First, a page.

In summary, the optimal age to start Karate is between 5-20. Quite simply put, you have the time and energy, so why wouldn’t you? It is possible to start Karate (or any martial art for that matter) later on in life, but due to health and career reasons, most people don’t pick up a consistent habit of training Karate, which is going to lead to the loss of the hobby.
Is Karate good for kids?
Karate is actually excellent for kids. We aren’t talking about 2 and 3 year-olds, but rather between the 3 and 10 age range. Karate and other martial arts remain to be one of the most beneficial activities you can sign your child up for, without a doubt. It has been found that even 3-4-year-old children have cognitive improvement and increased motoric function later on in life from learning Karate.
It is also said that having multiple authority figures within a society or smaller community increases gratitude and a sense of belonging in a child. This has very positive effects on overall mental outlook as well as social skills and the ability to respect and communicate with other people.
From the physiological perspective, Karate is also fantastic for the kids. It combines stretching, strength training, cardio, and agility training in order to evoke the best possible fighter from within everyone’s own self. These are all good to not only improve the child’s physical fitness but also mental. They will learn how to sit still and listen, how to discipline themselves, and handle pain on their own.
Karate is an astonishingly beneficial activity for children, so if you have a younger child who does have a soft spot for Jackie Chan or Bruce Lee, do take a look at the Karate training centers nearby.
Here is our complete article on Karate for kids. Be sure to check it out if you want to enroll your kid in a class.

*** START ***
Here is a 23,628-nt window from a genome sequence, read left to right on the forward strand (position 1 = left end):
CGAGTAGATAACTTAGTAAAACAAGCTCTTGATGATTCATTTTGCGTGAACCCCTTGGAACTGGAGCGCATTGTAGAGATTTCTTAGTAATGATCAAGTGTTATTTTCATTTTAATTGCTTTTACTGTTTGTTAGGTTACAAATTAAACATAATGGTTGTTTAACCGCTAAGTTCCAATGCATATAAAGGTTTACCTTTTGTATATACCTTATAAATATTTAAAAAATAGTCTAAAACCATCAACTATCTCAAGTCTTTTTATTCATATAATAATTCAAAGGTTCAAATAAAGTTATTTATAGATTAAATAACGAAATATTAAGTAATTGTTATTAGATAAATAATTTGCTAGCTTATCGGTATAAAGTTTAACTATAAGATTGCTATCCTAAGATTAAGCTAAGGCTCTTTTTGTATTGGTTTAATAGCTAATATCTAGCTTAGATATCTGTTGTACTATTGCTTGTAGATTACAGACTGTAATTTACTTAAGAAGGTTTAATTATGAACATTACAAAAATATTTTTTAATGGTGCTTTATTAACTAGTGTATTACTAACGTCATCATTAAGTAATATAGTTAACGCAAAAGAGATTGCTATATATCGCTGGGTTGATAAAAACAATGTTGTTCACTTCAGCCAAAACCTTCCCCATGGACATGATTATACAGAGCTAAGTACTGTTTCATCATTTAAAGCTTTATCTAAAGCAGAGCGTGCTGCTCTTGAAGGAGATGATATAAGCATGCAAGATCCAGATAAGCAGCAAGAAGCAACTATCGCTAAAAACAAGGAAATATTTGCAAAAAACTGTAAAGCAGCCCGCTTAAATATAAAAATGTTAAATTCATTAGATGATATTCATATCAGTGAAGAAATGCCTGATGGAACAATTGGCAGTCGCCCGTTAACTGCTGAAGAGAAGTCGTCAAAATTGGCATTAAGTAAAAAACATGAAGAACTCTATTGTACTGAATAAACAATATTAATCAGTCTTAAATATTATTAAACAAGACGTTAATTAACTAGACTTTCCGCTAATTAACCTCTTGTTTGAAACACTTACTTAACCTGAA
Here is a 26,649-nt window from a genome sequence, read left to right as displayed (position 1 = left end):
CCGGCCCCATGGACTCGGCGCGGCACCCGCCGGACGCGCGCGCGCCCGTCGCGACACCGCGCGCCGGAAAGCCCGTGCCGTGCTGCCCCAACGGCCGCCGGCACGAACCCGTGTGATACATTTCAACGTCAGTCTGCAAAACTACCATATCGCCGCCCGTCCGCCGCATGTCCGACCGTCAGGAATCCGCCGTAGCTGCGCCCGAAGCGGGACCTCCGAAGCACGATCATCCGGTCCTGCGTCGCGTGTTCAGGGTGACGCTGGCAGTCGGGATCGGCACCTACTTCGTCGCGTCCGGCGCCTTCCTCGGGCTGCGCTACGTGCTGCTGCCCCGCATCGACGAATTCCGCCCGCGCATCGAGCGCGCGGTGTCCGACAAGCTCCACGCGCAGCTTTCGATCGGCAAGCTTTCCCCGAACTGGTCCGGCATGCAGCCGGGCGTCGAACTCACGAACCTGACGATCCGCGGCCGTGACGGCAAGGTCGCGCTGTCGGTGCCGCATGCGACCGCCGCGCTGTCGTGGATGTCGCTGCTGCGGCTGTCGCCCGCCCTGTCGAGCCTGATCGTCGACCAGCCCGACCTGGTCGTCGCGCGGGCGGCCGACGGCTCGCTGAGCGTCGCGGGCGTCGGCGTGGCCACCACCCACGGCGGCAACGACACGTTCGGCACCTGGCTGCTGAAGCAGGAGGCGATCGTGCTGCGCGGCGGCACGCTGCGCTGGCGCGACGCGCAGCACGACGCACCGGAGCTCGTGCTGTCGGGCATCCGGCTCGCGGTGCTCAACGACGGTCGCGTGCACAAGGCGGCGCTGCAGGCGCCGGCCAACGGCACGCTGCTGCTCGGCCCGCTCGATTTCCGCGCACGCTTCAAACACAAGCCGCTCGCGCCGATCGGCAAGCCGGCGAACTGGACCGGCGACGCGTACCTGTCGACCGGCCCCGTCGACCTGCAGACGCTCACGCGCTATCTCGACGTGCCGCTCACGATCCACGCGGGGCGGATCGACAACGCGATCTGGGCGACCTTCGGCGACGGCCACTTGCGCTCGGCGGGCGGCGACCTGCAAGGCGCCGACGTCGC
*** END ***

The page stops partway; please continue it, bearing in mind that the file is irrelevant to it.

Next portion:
What are the benefits of Karate?
Karate has a lot of benefits, both health- and utility-wise. Whenever the term Karate is uttered, many people immediately imagine the scene of the locker-room bully trying to push the short kid against the lockers to intimidate him, only to be knocked out by a spinning jump kick.
these fantasies are mostly very unrealistic, the general image or message that Karate can help you defend yourself isn’t a lie. In the most common types of Karate, you learn how to hit, kick, and block properly. How to have a strong stance and how to maximally utilize all your power, which definitely helps in any street situation.
To elaborate on the health part, Karate improves cardiovascular health by providing an exercise to the heart, it increases muscle strength and usually size as well, decreases BMI, and makes kids more agile and fast as well. There is a ton of health benefits to Karate, which fact once you know, it becomes clear how all martial artists look so healthy, young, and fit.
There are a bunch of mental benefits of training Karate as well. Traditional forms of Karate use several types of breathing techniques to calm one’s mind and to learn to focus. For hyperactive children especially, but for any child as well, it can be immensely helpful if they have a passion like Karate that they enjoy and like, but that teaches and controls them as well.
They are able to expel all their energy in one Karate class and go home much more relaxed and confident as well, which might actually help with dealing with hyperactivity. Aside from curbing hyperactivity and promoting relaxation and calmness, it also helps with patience, especially in kids. They have to learn how to sit still and listen to the master or instructor, which does increase focus and discomfort tolerance, all of which are abilities the child will be glad to have later on.
Karate is a fantastic martial art and sport, which improves the cognitive and physiological processes of children and adults like no other activity can do except different types of martial arts maybe. If all the benefits sounded good to you, do consider signing up your child for these classes, because neither you nor they will regret it, or perhaps sign yourself up.
There is absolutely nothing wrong with older people trying to find another hobby, and why wouldn’t that hobby be something that they can also use to protect themselves and their children.
If you are wondering which martial art should you choose. Take a look at our article about choosing the right martial art to start with.